New exhibits at 4 MAIN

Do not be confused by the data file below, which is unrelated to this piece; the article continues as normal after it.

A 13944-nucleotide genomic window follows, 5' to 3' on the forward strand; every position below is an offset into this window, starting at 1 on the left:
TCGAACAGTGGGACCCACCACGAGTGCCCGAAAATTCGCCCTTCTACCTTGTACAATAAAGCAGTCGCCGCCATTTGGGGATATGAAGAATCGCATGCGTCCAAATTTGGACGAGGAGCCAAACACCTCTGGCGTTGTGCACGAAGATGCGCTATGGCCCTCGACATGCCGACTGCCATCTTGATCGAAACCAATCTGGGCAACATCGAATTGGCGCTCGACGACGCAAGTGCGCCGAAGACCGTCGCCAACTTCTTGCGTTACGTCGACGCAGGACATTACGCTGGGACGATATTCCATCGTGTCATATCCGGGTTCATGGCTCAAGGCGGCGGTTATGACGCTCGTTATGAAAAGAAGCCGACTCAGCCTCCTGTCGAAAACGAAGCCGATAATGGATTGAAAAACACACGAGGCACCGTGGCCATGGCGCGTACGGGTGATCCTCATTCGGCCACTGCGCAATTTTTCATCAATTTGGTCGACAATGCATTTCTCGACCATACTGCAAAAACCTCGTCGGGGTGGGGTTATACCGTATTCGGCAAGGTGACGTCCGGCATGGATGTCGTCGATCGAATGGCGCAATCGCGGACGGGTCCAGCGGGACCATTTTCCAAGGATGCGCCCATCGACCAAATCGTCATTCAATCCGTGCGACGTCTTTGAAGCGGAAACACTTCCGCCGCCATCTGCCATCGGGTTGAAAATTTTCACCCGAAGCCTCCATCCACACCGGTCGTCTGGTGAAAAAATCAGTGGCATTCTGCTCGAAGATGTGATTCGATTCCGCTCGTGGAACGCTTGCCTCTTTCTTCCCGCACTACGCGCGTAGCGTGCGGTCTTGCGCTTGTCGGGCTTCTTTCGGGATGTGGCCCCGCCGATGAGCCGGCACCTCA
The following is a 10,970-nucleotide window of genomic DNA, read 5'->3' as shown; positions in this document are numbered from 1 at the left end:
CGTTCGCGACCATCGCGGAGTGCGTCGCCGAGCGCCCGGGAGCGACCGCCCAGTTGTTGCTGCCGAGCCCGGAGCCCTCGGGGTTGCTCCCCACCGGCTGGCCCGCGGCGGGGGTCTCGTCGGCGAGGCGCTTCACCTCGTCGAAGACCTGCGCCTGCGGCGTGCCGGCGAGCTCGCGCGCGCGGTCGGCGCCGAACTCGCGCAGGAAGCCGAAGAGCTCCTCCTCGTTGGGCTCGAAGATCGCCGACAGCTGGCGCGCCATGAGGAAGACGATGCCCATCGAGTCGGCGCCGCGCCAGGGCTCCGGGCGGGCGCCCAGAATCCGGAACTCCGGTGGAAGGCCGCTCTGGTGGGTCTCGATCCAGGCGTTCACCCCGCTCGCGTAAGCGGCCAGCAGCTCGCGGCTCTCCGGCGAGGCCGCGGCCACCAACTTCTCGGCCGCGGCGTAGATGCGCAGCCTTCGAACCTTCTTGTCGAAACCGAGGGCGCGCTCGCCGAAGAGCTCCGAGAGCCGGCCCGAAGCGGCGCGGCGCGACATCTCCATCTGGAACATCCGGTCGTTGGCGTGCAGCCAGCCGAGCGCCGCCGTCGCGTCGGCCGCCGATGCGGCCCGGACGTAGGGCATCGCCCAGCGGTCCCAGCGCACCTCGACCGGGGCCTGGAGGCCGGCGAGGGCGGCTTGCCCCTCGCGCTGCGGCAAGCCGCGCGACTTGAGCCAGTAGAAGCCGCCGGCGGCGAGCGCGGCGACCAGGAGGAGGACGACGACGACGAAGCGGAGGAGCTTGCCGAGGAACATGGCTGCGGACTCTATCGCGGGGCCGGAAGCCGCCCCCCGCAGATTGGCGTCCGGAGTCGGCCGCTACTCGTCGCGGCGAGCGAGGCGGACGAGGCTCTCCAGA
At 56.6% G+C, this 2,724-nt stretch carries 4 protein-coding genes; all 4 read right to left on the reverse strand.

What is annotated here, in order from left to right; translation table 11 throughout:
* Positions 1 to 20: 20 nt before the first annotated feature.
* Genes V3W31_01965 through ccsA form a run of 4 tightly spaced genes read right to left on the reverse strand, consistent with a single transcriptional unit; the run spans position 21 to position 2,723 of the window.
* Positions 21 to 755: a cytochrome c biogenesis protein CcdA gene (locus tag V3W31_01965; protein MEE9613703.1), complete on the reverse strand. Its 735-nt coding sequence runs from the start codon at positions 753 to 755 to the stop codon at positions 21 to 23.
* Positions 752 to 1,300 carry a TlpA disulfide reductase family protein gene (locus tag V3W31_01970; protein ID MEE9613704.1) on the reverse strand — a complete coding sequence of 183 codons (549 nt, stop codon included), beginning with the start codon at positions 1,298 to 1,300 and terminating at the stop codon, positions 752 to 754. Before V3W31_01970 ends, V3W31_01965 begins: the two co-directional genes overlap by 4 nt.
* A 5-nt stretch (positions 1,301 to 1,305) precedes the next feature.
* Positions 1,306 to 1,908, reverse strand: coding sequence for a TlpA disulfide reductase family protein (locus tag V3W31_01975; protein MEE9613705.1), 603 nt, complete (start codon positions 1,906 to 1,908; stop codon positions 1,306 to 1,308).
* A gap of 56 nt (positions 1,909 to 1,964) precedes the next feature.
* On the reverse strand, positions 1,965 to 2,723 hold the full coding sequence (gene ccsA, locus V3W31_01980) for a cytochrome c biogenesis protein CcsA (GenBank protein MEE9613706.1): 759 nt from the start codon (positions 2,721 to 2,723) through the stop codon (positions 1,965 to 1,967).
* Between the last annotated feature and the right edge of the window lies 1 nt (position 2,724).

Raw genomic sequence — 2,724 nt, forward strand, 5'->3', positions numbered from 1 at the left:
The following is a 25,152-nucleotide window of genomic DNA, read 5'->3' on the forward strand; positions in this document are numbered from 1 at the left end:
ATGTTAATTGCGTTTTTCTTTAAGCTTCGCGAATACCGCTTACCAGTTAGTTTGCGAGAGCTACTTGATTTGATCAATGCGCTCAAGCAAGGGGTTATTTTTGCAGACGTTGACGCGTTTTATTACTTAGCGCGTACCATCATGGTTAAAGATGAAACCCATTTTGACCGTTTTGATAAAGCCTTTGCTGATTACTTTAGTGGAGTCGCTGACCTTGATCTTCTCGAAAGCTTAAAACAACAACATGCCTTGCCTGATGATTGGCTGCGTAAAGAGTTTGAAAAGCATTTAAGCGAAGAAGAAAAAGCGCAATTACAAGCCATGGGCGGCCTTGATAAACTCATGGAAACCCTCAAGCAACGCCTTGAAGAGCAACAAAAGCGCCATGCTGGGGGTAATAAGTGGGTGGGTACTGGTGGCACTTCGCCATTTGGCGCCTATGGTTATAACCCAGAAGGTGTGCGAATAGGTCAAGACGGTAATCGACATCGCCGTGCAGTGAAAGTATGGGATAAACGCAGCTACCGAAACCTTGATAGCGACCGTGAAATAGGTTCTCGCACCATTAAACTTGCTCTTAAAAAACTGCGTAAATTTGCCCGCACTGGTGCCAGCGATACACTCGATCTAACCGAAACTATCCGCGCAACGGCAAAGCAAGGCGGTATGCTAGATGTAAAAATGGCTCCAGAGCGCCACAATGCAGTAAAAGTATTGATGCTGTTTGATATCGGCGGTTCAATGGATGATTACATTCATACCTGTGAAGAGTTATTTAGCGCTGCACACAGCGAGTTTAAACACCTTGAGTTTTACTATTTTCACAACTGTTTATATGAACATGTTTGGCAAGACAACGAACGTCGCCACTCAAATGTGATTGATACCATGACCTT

4 MAIN in Summerton continues to move forward with multiple projects. Currently 4 MAIN is home to a new exhibit. Museum curator Cedric Liqueur has again drawn the community together with donated and loaned items to showcase ships from days gone by. As with all of Liqueur’s exhibits, wood surges to the forefront. Wooden model ships sit on tables, and pictures of ships hang from the walls. Above, pirate flags swing from the rafters, adding the creative flair Liqueur is known for. “I always go back to wood,” said Liqueur. He feels pirates are interesting, especially with the local connections to well known pirates such as Blackbeard. “Pirate ships are made of wood, which goes back to 4 MAIN showcasing wood,” said Liqueur. “I tried to tie in the Santee River, because we did have logging boats called pole boats. But I couldn’t find a museum which had the photographs of those pole boats available.” Liqueur continues to seek projects for 4 MAIN exhibits which tie in to Summerton’s history, not only showcasing wood but educating the community about Summerton’s rich history. The project to paint the crosswalks in the intersection of Church Street and Main Street in Summerton has been altered. Although not informed of this restriction originally, Liqueur has been notified that it is not legal to paint intersections. However, this has not derailed the project to beautify the intersection with locally designed art. Already past the design selection phase, the painting project will simply be moved to the outer corners of local business lots which are at or near the intersection. On October 27, residents of all ages and skill levels will gather to help paint the chosen designs, with guidance from artist and teacher Angeletti Giordano. hughes sumerel from Greenville and Matthew Smith of Matthew Smith’s Guitar Studio in Columbia will provide musical entertainment during the painting event. Local art vendors, sidewalk painting, rock painting and free snacks and refreshments will round out the community event. All artwork submitted for consideration for the project will be on display inside 4 MAIN. Liqueur has also spent time on a new type of exhibit. Using recycled wood, he has created a scaled model of the Liberty Hill Colored School, which is still located on the property of Liberty Hill Church. The model is the first traveling exhibit from 4 MAIN, and Liqueur is excited to have secured the Harvin Clarendon County Library as its first stop. “I got the idea from traveling exhibits I’m always seeing, and I thought, ‘Why shouldn’t we have one like that?’” said Liqueur. The exhibit will sit atop a wire frame and recycled wood pedestal, and the model will sit under a plexiglass cover to protect it. Liqueur’s hope is that others will follow his example and create more traveling exhibits. “I spent all summer on working on this,” said Liqueur. “I’m really pleased with it.” In Clarendon County, the Liberty Hill Colored School was the colored elementary school in the 1940s, teaching children from first through seventh grades. There were originally four rooms in the schoolhouse. However, no interior pictures of the original building exist. The exhibit is modeled after the current condition of the school building as it sits today. Sponsors for the traveling exhibit include Bea Rivers, Clarendon County Historical Society and Attorney Renee Gaters. It will be on display as soon as the protective enclosures are ready. Liqueur continues to work on the downtown Summerton train exhibit, which will be on display as soon as its completed.  


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